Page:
Two years ago, I was a new mom heading back to work, ubiquitous black Medela pump bag in hand, ready(ish) to tackle the challenges of pumping on the job. Turns out, I didn’t really have any challenges compared to most other women. Yep, I was lucky. As a lawyer at a big law firm, I returned to work after a lengthy paid maternity leave. In my firm’s fancy-schmancy downtown office, there was a dedicated lactation room stocked with a mini-fridge, comfortable lounge chair, a guest chair (for…spectators?), sink, electrical outlets, WiFi, side table, the whole nine yards.
Zip forward two years. I am no longer a big firm attorney. After years of doing mergers and acquisitions for the firm’s clients, I bought a small company. I now have two employees and run a business.
One of my employees recently had a baby and was out on an unpaid maternity leave. I know I know I know…I shouldn’t have had the privilege of a paid leave and then provide only unpaid leave (while my own child is still in diapers nonetheless). It’s not fair. But the tables have turned and I am now the employer with a budget to consider. Maybe someday I will run a company that’s large enough that a paid maternity leave doesn’t increase my payroll expenses by close to 50%. Until then, here a few thoughts I’ve had about pumping on the job from an employer’s viewpoint:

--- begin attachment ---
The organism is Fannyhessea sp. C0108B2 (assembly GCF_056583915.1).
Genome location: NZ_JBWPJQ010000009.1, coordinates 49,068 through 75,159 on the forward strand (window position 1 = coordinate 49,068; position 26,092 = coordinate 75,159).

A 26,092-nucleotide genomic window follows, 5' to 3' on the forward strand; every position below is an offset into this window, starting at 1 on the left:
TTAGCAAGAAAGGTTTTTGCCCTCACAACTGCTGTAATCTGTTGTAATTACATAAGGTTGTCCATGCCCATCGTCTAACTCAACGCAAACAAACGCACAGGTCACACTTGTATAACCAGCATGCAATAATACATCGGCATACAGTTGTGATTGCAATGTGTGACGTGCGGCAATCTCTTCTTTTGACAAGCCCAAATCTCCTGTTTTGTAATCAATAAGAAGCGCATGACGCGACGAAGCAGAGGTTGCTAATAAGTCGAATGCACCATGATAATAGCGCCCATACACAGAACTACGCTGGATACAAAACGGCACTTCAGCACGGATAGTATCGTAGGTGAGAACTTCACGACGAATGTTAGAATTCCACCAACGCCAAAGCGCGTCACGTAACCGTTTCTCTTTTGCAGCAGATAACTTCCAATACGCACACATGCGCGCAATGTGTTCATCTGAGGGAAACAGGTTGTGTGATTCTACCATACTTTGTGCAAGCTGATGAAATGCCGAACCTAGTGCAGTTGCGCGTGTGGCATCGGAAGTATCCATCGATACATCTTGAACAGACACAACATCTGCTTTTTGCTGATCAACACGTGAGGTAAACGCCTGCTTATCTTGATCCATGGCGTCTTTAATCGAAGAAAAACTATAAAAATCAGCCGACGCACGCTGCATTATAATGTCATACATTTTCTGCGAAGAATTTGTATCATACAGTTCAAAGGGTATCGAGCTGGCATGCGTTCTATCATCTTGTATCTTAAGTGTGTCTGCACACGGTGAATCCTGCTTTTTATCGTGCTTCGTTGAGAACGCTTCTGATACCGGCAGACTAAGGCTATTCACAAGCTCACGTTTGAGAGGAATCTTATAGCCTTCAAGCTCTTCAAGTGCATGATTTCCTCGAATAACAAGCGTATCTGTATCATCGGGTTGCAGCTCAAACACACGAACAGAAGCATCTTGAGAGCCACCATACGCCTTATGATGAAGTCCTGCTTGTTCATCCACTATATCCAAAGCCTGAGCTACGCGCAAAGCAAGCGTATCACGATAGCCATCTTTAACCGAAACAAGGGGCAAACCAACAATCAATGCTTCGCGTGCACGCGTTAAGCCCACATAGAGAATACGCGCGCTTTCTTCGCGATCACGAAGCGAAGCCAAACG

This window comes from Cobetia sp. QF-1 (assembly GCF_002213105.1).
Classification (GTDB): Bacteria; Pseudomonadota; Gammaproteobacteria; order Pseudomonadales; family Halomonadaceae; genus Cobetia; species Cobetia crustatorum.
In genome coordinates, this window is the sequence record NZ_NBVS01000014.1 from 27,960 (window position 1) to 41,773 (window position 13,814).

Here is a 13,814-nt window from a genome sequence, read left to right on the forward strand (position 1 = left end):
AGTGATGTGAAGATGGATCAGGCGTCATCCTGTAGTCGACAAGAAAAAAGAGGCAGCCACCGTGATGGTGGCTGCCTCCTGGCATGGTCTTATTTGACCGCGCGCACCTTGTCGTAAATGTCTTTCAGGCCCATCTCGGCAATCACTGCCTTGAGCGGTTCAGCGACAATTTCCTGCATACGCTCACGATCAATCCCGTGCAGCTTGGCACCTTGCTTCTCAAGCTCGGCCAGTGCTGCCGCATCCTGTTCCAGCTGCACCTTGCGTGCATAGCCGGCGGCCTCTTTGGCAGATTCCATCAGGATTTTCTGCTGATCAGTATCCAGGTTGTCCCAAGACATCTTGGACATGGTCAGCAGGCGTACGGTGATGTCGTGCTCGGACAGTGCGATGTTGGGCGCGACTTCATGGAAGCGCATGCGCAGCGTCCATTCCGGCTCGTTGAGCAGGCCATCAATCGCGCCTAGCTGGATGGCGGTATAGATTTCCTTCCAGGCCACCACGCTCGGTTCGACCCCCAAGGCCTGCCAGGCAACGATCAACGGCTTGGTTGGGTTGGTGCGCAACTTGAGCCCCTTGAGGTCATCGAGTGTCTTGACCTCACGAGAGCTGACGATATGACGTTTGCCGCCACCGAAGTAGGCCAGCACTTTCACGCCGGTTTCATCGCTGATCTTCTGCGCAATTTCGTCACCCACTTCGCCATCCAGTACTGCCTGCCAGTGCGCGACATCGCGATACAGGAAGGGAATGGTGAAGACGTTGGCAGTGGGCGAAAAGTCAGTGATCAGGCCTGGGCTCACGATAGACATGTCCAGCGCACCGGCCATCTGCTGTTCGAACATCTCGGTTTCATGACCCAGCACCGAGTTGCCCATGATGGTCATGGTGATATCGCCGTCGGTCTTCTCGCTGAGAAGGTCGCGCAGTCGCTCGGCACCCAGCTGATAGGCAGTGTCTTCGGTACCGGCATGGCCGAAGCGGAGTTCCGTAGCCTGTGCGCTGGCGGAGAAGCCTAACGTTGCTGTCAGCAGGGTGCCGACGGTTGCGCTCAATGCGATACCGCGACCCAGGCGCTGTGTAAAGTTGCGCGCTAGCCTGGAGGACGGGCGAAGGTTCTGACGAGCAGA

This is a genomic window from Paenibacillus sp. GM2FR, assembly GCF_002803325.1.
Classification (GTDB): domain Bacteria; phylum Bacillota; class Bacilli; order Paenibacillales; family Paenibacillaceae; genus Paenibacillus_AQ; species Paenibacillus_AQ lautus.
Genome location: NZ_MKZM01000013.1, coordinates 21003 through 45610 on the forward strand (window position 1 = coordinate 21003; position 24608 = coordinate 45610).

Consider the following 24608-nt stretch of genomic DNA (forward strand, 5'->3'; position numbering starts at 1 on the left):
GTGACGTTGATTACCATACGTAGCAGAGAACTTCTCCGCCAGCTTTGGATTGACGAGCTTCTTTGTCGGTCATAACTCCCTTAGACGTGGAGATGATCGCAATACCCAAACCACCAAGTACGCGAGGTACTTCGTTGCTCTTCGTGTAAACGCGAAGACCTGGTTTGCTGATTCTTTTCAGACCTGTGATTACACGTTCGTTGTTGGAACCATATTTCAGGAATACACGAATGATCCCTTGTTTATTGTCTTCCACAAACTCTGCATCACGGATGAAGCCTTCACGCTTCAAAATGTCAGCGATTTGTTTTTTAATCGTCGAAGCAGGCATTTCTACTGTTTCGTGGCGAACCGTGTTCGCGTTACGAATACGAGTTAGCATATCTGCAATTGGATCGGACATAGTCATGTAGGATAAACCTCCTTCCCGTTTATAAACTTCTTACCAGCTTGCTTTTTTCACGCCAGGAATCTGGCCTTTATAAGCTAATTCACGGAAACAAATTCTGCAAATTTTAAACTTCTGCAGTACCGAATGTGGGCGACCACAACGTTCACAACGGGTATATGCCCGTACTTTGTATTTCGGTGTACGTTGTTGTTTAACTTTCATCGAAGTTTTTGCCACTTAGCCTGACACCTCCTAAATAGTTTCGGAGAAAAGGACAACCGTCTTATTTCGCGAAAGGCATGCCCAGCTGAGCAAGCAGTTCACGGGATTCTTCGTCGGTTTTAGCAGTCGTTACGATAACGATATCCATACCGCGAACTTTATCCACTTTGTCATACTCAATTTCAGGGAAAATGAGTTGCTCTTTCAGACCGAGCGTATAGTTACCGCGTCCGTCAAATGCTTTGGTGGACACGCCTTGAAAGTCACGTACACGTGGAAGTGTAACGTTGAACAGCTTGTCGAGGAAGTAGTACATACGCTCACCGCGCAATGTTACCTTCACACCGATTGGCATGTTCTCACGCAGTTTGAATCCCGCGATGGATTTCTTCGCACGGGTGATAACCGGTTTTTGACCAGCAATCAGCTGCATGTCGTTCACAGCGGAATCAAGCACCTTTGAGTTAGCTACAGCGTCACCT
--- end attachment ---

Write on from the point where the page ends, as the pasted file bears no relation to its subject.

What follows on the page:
When was the last time you talked to your boss about your breasts?
Breastfeeding and working is no longer an exception for new mothers. It is no longer a valiant few women, secretly locked in closets with breast pumps: it’s the new reality of an America where women are all at once breadwinners and, for the first few months to few years of a baby’s life, milk-makers.
American workplaces need to catch up with this reality. They need elements both hard (rules, policies, and infrastructure) and soft (culture, rigorously protected by HR and executives) to ensure that every working mother has the tools at her disposal to make this situation work. Today, even in companies with lactation-friendly policies, many women are at the mercy of their particular manager (or HR team). Support can make all the difference to a successful, productive return to work that empowers a woman to continue to feed her baby breast milk. Cultural and physical hurdles often mean a premature end to breastfeeding – which has implications on not just the baby’s health, but on the mother’s attitudes toward her employer.